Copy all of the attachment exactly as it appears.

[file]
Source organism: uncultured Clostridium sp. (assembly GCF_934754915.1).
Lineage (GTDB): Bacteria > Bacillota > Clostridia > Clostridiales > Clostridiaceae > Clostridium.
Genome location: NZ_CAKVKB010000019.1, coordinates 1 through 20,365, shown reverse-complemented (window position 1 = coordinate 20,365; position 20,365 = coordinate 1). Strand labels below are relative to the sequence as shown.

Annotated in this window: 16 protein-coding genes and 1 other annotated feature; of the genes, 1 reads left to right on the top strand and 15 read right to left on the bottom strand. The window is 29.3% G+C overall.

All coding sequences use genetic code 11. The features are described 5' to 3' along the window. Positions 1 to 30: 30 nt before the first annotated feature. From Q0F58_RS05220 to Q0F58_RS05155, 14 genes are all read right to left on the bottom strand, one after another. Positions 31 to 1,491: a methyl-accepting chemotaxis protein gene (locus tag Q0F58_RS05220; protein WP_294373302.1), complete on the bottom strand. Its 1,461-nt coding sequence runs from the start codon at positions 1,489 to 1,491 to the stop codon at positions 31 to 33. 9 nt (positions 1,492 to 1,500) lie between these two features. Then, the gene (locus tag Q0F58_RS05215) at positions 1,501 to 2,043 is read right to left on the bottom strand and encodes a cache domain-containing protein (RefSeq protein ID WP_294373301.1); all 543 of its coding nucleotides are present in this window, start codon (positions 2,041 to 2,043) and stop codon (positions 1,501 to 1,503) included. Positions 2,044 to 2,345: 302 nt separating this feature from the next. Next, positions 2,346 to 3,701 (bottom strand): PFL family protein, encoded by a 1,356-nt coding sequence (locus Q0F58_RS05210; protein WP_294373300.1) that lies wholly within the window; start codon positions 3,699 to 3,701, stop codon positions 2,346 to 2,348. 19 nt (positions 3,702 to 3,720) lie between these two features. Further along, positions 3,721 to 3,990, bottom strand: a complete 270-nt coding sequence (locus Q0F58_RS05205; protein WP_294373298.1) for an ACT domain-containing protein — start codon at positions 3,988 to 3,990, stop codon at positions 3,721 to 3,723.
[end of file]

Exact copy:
Source organism: uncultured Clostridium sp. (assembly GCF_934754915.1).
Lineage (GTDB): Bacteria > Bacillota > Clostridia > Clostridiales > Clostridiaceae > Clostridium.
Genome location: NZ_CAKVKB010000019.1, coordinates 1 through 20,365, shown reverse-complemented (window position 1 = coordinate 20,365; position 20,365 = coordinate 1). Strand labels below are relative to the sequence as shown.

Annotated in this window: 16 protein-coding genes and 1 other annotated feature; of the genes, 1 reads left to right on the top strand and 15 read right to left on the bottom strand. The window is 29.3% G+C overall.

All coding sequences use genetic code 11. The features are described 5' to 3' along the window. Positions 1 to 30: 30 nt before the first annotated feature. From Q0F58_RS05220 to Q0F58_RS05155, 14 genes are all read right to left on the bottom strand, one after another. Positions 31 to 1,491: a methyl-accepting chemotaxis protein gene (locus tag Q0F58_RS05220; protein WP_294373302.1), complete on the bottom strand. Its 1,461-nt coding sequence runs from the start codon at positions 1,489 to 1,491 to the stop codon at positions 31 to 33. 9 nt (positions 1,492 to 1,500) lie between these two features. Then, the gene (locus tag Q0F58_RS05215) at positions 1,501 to 2,043 is read right to left on the bottom strand and encodes a cache domain-containing protein (RefSeq protein ID WP_294373301.1); all 543 of its coding nucleotides are present in this window, start codon (positions 2,041 to 2,043) and stop codon (positions 1,501 to 1,503) included. Positions 2,044 to 2,345: 302 nt separating this feature from the next. Next, positions 2,346 to 3,701 (bottom strand): PFL family protein, encoded by a 1,356-nt coding sequence (locus Q0F58_RS05210; protein WP_294373300.1) that lies wholly within the window; start codon positions 3,699 to 3,701, stop codon positions 2,346 to 2,348. 19 nt (positions 3,702 to 3,720) lie between these two features. Further along, positions 3,721 to 3,990, bottom strand: a complete 270-nt coding sequence (locus Q0F58_RS05205; protein WP_294373298.1) for an ACT domain-containing protein — start codon at positions 3,988 to 3,990, stop codon at positions 3,721 to 3,723.